Until recently, the sociopolitical scene in Tunisia was static, rife with recurring pictures and sounds. Life was monotonous, tedious. No wonder life became boring under the penumbra of unilateralism which was a distinguishing feature in the Republic of Fear. For decades, the country was ruled by one General and one party. Over the years, only one military voice rang in our ears day and night, stimulating, for some, a sense of repulsion and suspicion, for others, praise and glorification. Over the years, newscasters were the same men and women accustomed to repetitive flattery of which they never became bored. For years, neither primary school directors nor secondary school headmasters changed. College deans, governors, and mayors preserved their jobs and prerogatives. The marginalized interior regions did not change, and the same went for impoverished faces marked by misery.
Thus was life in Tunisia. But the picture was still darker. If you expressed dissatisfaction, said amongst a circle of friends that people were fed up, that the situation was boring, you were likely to be overheard by a supporter of the status quo who would respond that you were in “the era of change.” The propagandist discourse which followed harped on key points: there would be no change after the watershed event that brought Zine Abidine Ben Ali to power; stability and security were a blessing, satisfaction with reality a treasure, and each bureaucrat a source of wealth even if suspected of favoritism or bribery or peddling or torture. Tabloids proliferated like mushrooms and excelled in bashing political opponents. To criticize any of this was considered a sin.

In spite of the misery which such unilateralism caused, we often took advantage of intellectual debates to discuss with our professors and inquire about a spectrum of issues that were considered taboo in those dark times. We were not frightened or embarrassed to talk openly about such issues in class. Our Arabic professor, an ambitious, enlightened man, had leeway to raise key questions about the Derridean concept of the culture of pluralism and diversity, or about Azmi Bishara’s notion of civil society, or El Jabri’s analysis of the Arab Mind. We used to enjoy what he said. Attending his class was a great pleasure.

But the machinery of censorship was ubiquitous. One day during Ben Ali’s presidency, we were engaged in debate with our teacher when the school director entered the classroom. He delivered a sermon on the virtues of the political regime, poisoning our ears and spoiling the pleasure we derived from debating the qualities of pluralism and diversity. His talk focused on “the miracles” of November 7, 1987. He told us that “the blessed change” came about through divine wisdom and guidance, that the November 7 was a blessed date since it evoked the Seven Heavens, the Seven Wonders of the World, and the Seven Tours of Circumambulation in Ka’bah. “It is blessed and will remain blessed forever as such a change is fated to be safeguarded from the plots of cunning political opponents.” Like all of my colleagues at the time, I was overwhelmed by a sense of injustice and oppression. The sermon ended and the school director left. We asked our teacher about the feasibility of a society made up of mostly young and educated people, naive and idiotic. Our teacher hummed to himself and didn’t utter a word.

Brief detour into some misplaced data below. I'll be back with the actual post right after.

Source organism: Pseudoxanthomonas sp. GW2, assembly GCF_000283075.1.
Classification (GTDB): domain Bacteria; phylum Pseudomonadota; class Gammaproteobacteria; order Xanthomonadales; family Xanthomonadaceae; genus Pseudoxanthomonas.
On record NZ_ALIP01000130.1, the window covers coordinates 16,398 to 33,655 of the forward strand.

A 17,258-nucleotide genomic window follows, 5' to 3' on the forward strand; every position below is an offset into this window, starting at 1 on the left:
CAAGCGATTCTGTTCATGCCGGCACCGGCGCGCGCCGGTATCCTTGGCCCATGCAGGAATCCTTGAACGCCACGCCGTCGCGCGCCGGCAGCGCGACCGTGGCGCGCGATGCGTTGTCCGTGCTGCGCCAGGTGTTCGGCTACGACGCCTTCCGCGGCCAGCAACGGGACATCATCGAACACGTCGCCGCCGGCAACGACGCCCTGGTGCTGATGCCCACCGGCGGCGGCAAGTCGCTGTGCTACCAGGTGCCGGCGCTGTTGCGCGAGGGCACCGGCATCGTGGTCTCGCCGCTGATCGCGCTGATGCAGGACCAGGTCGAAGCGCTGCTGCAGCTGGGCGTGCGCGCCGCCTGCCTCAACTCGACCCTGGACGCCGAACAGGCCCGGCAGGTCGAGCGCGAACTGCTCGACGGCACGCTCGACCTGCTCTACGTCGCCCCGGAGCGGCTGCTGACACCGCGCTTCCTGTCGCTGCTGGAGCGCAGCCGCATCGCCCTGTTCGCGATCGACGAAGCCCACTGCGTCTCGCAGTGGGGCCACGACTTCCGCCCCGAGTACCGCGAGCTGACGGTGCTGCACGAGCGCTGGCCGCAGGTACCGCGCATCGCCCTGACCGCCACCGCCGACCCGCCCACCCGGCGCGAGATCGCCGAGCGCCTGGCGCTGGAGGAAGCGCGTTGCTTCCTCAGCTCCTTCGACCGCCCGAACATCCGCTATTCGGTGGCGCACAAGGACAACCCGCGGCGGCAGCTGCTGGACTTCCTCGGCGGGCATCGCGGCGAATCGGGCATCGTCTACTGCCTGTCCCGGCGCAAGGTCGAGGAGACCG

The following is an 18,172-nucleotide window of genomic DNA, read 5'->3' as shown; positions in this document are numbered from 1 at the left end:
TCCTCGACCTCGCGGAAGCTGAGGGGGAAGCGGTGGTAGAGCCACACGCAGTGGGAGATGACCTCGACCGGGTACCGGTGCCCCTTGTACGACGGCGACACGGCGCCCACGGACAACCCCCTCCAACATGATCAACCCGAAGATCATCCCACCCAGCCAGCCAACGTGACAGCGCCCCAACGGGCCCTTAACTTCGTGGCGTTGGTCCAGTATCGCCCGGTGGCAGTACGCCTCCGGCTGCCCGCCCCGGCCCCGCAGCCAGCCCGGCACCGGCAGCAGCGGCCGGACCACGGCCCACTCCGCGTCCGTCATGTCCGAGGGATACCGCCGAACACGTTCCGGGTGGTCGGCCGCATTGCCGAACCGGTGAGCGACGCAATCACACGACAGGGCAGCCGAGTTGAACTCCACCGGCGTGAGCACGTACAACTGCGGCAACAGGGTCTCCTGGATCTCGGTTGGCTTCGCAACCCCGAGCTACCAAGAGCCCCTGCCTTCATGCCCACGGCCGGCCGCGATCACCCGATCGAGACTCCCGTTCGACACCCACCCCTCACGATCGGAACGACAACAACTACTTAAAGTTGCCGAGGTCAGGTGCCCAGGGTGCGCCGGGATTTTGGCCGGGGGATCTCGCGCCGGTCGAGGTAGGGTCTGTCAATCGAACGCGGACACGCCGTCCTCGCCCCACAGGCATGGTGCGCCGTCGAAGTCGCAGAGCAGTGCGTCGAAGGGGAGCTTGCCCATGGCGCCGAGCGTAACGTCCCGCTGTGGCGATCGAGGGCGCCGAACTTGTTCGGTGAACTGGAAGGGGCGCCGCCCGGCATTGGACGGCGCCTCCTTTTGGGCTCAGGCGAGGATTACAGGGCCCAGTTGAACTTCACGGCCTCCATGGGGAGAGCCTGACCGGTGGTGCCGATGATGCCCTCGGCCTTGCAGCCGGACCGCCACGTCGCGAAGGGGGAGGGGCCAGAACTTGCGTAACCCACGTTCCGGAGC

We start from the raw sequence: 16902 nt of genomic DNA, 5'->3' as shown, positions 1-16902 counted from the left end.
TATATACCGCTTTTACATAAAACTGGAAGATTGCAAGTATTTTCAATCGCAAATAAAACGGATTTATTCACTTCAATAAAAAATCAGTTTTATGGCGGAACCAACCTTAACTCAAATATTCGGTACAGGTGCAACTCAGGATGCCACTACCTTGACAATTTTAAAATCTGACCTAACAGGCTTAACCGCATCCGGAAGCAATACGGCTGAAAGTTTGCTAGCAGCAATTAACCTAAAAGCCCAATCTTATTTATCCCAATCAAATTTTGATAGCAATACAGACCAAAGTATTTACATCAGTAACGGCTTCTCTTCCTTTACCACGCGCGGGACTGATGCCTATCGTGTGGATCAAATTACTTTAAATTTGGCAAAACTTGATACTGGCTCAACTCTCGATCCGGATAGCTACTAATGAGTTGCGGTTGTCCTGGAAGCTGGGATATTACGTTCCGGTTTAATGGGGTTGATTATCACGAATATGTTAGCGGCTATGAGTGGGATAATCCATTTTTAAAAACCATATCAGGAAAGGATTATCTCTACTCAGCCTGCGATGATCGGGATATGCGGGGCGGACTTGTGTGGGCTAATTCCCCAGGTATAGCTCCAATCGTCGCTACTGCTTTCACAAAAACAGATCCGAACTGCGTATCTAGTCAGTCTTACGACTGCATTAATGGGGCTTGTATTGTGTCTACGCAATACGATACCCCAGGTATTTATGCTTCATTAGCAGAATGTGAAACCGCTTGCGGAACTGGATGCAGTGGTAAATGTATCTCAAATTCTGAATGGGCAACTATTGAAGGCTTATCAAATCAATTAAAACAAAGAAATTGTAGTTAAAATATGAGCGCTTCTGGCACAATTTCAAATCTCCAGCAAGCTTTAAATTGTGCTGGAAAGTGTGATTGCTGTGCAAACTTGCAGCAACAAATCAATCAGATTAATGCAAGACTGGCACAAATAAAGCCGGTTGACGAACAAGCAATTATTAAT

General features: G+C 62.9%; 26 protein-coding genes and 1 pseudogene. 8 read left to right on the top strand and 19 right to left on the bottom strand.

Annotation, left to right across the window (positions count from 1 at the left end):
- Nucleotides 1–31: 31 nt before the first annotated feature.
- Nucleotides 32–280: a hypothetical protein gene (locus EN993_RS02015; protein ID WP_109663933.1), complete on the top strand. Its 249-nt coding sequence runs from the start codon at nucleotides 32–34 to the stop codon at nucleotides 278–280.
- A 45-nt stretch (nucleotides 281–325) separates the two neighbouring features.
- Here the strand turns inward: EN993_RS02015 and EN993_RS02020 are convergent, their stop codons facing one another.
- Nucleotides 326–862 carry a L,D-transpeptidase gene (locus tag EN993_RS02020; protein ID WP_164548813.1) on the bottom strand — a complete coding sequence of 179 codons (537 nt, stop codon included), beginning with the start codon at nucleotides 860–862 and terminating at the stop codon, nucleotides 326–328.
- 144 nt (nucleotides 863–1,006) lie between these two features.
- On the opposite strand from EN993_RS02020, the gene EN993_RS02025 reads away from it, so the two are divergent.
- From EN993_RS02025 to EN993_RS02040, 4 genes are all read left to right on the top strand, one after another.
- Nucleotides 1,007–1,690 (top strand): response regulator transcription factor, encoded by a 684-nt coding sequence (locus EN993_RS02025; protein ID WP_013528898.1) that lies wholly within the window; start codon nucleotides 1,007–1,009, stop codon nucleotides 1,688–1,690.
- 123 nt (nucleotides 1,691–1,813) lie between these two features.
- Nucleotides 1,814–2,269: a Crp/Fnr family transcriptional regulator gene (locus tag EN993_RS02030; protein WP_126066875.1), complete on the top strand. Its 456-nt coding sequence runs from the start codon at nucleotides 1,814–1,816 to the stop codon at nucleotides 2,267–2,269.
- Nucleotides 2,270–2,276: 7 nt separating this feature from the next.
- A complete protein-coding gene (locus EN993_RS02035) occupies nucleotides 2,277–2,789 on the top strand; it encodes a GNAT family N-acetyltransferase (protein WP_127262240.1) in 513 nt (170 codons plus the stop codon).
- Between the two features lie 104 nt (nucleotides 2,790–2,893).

Today, the era of humming, of fear and control of opinion, is over. The Revolution opened the door to a culture of diversity and political pluralism where every citizen can participate actively in public affairs, can express his opinion freely. Criticism of the ruler by the ruled has become a daily reflex, a pivotal feature of the political landscape, the media, and intellectual life. It suffices to consider the legislative elections to observe that thousands of candidates competed in a democratic and peaceful context. It suffices consider the presidential election to observe the kind of freedom dozens of competing candidates enjoy. As the country undergoes transition, the individual has become master of himself, free to make his decisions, to decide which way he wants to be governed, experience the pleasure of pluralism, compare and contrast political opinions, choose his lifestyle. There is no intimidation as the individual, free of coercion, fearlessly chooses his clothing, beliefs, and ideology, so long as that ideology respects the principle of peaceful co-existence, does not threaten social peace, and recognizes the liberties and rights of alterity.

It is crucial to recognize that stereotypes have faded, that the tenets of unilateralism have crumbled, and that the culture of pluralism and diversity has become the main feature of Tunisian society. The numbers of political parties, media outlets, and forums for discussion have increased remarkably. Criticism has become pleasure both on a personal level and in the social context, in a free environment which secures one’s right to pray in the morning, write a satirical article about a minister or the President at noon, compose a romantic poem in the evening.
These are the signs of democracy, that arduously won but pleasurable experience, the preservation of which is more than a duty; it is an obligation.